Today indie gem PixelJunk Eden went on sale on Steam for just one dollar, and Q-games' Dylan Cuthbert explained just how much that kind of sale can be beneficial to an indie developer.
Hopefully this is noted by the big greedy corporate dogs & they can take note that intentionally trying to bleed there customer base dry is not the best way of doing things!
Like hearing stuff like this , happy for pixeljunk.
even though they said this console gamers will still not understand. they even said they made as much as the money the generated since its launch in one day. but pc gamers dont support games. it took 8 hr to make what took them to make being exclusive to ps. this makes what every ps fanboy say about sales irrelevant.
Did you even read the comment itself ? Nothing in the comment mention anything about both version of the game.
Read the full article before commenting. The last post clearly states that they made the entire game's income to date (>2 years after launching on PSN) in 8 hours. That at $1 per unit vs. $9.99/$14.99 on PSN.
pixel junk eden launched on psn in 2008. That was 5 years ago. The revenue discussed is for the PC version only (which launched 2 years ago)
pixel junk eden launched on psn in 2008. That was 5 years ago. The revenue discussed is for the PC version only (which launched 2 years ago) <<---- This LightofDarkness I suggest you actually follow your own advise and read the f**k*ng article.
This game is crazy good and challenging as hell, if you haven't played it, do yourself a favor and get this now.
On the one hand, this makes you think perhaps the price of games at launch should be lower, or at least that the permanent price should be lowered further and sooner after launch than is traditional these days. But it does sort of beg the question... if the price didn't appear to be such a shockingly low number in comparison to the usual price, would the droves go out and buy it up as they did? If you could get it for $1 all the time, how many of the people that bought it for $1 during this sale would not have bought it anytime soon because it's just another every day game for a buck, the kind of thing you just say "I wonder if it's any good?" and "Maybe some day, if I'm bored and there's nothing else to play." But when a $10 game is temporarily sold for $1, it makes people jump out of their shoes to buy it because they know the price won't last. And to add even more on top, the fact that the sale price is occurring during a huge sale across the board, with thousands of titles reduced, that over-arching sale brings people to the door (so to speak) so they can discover the $1 sale price of this particular item in the first place. If this was the only game on sale, would I have even heard about it? But because it was reduced along with the majority of the entire catalog, I was drawn to visit the site in the first place, and discovered this excellent deal. Then again, there's also the matter that since so many other games are available for such a good price along with this one, that it draws attention away from it. Long story short... finding the correct price, and when to have sales and when to do permanent price restructuring, etc., it's a very complicated decision process, and getting it just right to maximize your profits in a digital distribution world where each sale is practically entirely "profit" (because there are very little physical expenses that go into distributing each new instance of the item). With this distribution model, selling 50 million copies for 1 dollar each is OBJECTIVELY and UNIVERSALLY better than selling 1 million copies for 30 dollars each. That isn't the case necessarily for products that are distributed physically, but in a digital world, the more gross income you make, the better you are, no matter how many times you had to give away those bits of data to earn the revenue. In this industry, revenue = profit, so you can be a lot more flexible with your pricing structure to maximize that revenue without having to worry about things like taking a loss on the item by selling it below manufacturing & distribution costs for a physical good.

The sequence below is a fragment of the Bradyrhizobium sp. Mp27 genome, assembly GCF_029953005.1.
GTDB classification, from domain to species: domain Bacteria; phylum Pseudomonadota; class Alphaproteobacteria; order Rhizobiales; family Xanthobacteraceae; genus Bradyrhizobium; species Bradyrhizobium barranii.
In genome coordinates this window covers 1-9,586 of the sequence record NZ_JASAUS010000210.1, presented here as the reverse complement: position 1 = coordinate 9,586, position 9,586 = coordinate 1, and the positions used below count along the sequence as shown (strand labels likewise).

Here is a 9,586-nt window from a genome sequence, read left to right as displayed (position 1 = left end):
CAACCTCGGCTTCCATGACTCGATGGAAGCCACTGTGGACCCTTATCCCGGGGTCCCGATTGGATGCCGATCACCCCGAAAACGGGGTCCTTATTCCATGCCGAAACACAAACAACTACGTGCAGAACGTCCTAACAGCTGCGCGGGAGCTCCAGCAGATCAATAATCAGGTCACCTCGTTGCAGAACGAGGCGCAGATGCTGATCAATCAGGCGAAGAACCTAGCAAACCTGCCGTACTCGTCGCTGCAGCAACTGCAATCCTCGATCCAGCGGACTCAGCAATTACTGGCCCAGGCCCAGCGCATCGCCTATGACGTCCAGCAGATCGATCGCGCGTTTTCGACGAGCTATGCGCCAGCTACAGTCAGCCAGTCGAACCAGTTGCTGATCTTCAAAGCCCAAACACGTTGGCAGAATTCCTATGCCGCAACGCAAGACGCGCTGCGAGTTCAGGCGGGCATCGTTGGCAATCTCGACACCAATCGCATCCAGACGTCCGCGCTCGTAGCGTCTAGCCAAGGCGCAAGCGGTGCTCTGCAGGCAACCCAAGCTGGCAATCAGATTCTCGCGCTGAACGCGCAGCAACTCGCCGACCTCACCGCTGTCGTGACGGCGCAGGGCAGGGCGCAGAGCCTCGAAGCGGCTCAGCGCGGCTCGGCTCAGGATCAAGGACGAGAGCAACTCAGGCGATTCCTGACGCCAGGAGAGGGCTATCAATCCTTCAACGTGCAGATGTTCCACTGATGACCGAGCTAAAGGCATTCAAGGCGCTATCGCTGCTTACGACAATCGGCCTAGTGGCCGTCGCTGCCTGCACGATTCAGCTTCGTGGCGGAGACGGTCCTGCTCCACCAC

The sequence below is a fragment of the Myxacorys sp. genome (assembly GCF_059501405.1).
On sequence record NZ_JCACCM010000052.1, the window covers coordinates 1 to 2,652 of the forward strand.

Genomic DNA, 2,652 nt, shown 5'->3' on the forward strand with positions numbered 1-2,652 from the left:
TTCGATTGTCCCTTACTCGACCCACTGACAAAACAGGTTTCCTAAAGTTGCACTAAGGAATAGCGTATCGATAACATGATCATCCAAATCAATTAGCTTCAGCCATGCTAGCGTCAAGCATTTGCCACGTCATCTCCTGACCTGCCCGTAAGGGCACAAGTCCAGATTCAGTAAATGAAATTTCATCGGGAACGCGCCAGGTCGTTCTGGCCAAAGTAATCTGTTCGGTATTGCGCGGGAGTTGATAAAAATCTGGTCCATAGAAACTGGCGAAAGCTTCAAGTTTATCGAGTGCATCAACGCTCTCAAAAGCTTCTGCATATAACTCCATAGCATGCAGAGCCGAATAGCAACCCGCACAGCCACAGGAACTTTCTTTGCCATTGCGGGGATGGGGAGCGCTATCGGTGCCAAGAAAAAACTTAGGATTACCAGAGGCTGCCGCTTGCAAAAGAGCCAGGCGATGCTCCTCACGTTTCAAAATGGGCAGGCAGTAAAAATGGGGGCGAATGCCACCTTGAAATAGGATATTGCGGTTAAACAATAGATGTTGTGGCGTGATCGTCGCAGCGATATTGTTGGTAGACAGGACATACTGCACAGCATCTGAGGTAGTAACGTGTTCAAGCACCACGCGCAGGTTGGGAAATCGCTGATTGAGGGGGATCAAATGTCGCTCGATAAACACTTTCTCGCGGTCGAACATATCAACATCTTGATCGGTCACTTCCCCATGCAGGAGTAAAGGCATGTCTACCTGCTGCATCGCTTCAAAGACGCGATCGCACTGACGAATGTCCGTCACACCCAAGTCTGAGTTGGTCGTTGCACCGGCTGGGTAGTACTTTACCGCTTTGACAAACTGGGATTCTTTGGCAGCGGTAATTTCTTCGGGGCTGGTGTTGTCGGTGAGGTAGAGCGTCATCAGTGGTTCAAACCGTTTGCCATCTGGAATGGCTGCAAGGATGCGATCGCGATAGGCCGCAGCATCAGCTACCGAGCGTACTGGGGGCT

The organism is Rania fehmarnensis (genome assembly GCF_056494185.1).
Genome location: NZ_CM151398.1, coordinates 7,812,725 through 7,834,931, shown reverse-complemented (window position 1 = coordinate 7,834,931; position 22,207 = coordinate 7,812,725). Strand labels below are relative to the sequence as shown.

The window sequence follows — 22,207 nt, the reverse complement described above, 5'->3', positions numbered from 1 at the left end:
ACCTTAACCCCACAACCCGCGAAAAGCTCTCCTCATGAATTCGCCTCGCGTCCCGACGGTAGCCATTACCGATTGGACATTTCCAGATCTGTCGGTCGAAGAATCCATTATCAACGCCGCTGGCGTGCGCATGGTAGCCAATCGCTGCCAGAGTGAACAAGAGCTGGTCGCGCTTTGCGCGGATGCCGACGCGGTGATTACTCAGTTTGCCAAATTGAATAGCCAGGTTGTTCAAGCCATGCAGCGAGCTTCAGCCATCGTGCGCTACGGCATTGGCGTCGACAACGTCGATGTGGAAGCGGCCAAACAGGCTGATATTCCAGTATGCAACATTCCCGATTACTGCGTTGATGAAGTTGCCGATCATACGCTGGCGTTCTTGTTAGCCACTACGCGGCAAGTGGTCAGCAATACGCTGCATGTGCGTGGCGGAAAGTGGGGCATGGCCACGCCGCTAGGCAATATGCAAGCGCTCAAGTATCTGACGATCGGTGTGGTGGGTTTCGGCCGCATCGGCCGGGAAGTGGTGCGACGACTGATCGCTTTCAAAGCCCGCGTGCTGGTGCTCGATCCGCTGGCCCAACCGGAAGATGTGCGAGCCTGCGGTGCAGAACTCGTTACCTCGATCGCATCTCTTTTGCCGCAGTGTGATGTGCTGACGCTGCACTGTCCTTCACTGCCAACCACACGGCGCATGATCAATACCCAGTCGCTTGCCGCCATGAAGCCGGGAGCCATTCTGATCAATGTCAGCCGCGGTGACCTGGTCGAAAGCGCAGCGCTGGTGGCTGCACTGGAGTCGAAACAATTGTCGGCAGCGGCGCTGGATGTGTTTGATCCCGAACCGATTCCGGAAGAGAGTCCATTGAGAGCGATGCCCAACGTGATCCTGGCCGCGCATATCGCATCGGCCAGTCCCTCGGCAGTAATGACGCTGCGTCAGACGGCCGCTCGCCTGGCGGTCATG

consumer behavior is very difficult to predict. if games start launching at $1, you can eventually end up with a situation where the value of gaming as a whole declines in the mind of the consumer....and its a tough road back from there. It would be interesting to see what happens to mobile gaming in the long term as it gets increasingly cluttered and the price ceiling has been set.
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